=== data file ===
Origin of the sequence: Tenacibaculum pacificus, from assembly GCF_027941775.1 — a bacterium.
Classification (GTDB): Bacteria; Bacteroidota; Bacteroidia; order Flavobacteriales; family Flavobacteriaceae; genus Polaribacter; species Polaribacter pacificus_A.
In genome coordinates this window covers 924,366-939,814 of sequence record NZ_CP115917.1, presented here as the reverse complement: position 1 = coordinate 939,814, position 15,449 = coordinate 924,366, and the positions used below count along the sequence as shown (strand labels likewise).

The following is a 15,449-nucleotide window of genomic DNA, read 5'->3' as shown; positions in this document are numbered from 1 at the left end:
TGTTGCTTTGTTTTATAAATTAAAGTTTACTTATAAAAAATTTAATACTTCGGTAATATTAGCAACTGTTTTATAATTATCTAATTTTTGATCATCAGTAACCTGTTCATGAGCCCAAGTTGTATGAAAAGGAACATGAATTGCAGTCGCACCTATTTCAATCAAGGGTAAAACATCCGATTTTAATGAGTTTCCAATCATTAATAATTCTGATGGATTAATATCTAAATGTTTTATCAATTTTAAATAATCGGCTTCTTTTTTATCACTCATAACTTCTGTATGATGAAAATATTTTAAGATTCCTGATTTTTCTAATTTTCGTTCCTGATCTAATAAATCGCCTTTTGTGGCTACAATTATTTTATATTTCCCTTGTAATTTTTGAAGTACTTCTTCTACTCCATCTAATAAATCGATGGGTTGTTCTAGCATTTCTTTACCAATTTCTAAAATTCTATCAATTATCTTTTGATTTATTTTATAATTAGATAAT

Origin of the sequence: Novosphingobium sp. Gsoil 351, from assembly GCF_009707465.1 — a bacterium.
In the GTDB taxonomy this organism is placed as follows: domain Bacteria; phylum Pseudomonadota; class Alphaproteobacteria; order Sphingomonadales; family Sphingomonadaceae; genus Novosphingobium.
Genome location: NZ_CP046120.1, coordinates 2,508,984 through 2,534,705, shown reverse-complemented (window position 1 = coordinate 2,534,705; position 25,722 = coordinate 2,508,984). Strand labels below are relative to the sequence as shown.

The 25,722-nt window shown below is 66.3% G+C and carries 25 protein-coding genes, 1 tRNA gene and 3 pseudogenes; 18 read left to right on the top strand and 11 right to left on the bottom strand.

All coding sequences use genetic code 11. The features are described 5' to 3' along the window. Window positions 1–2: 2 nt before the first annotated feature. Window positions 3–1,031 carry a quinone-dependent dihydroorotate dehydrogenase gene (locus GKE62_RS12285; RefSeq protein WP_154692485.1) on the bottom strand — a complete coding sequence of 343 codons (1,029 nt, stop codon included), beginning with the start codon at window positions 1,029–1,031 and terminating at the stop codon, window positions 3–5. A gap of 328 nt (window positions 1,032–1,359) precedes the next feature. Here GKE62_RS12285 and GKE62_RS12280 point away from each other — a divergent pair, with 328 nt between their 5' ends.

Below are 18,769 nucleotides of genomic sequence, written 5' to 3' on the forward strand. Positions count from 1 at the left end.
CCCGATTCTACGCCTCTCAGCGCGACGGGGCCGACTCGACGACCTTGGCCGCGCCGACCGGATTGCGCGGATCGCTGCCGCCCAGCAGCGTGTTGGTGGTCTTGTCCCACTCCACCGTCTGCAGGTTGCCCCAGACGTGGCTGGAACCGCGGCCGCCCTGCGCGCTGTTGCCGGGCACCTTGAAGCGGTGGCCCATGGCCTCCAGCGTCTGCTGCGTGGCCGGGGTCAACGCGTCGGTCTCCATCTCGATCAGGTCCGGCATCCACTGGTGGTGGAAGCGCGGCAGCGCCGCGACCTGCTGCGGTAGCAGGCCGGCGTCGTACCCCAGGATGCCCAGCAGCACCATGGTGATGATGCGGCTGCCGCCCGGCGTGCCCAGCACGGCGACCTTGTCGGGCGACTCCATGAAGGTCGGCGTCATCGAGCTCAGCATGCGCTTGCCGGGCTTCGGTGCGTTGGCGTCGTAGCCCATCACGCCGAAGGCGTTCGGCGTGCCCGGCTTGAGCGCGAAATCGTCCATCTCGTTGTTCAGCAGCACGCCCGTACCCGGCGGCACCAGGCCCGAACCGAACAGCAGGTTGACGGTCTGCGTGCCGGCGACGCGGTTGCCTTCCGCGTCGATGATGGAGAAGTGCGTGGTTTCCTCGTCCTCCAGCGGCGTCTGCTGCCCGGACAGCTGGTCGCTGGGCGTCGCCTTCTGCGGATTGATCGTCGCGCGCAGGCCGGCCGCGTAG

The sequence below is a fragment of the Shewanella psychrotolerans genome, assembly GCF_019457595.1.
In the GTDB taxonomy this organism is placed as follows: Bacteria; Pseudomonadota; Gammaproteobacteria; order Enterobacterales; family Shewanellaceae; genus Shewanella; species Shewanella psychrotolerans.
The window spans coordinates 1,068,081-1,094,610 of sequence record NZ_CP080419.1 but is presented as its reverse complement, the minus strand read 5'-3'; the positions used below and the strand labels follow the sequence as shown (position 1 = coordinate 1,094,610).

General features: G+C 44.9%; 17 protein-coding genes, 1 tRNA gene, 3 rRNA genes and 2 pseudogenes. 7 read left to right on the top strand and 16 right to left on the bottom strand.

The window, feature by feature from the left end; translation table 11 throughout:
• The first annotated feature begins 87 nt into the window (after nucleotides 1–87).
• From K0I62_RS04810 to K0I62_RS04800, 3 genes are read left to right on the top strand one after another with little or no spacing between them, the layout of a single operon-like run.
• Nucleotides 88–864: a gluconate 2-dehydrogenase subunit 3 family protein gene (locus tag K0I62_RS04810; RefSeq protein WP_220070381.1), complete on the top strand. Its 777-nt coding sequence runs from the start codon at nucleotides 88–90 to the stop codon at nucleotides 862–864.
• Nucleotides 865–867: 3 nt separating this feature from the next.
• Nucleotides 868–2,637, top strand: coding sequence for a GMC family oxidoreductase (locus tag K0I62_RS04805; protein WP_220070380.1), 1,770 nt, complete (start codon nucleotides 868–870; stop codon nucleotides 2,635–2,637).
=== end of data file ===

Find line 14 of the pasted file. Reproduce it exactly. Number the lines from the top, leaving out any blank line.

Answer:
In the GTDB taxonomy this organism is placed as follows: Bacteria; Pseudomonadota; Gammaproteobacteria; order Enterobacterales; family Shewanellaceae; genus Shewanella; species Shewanella psychrotolerans.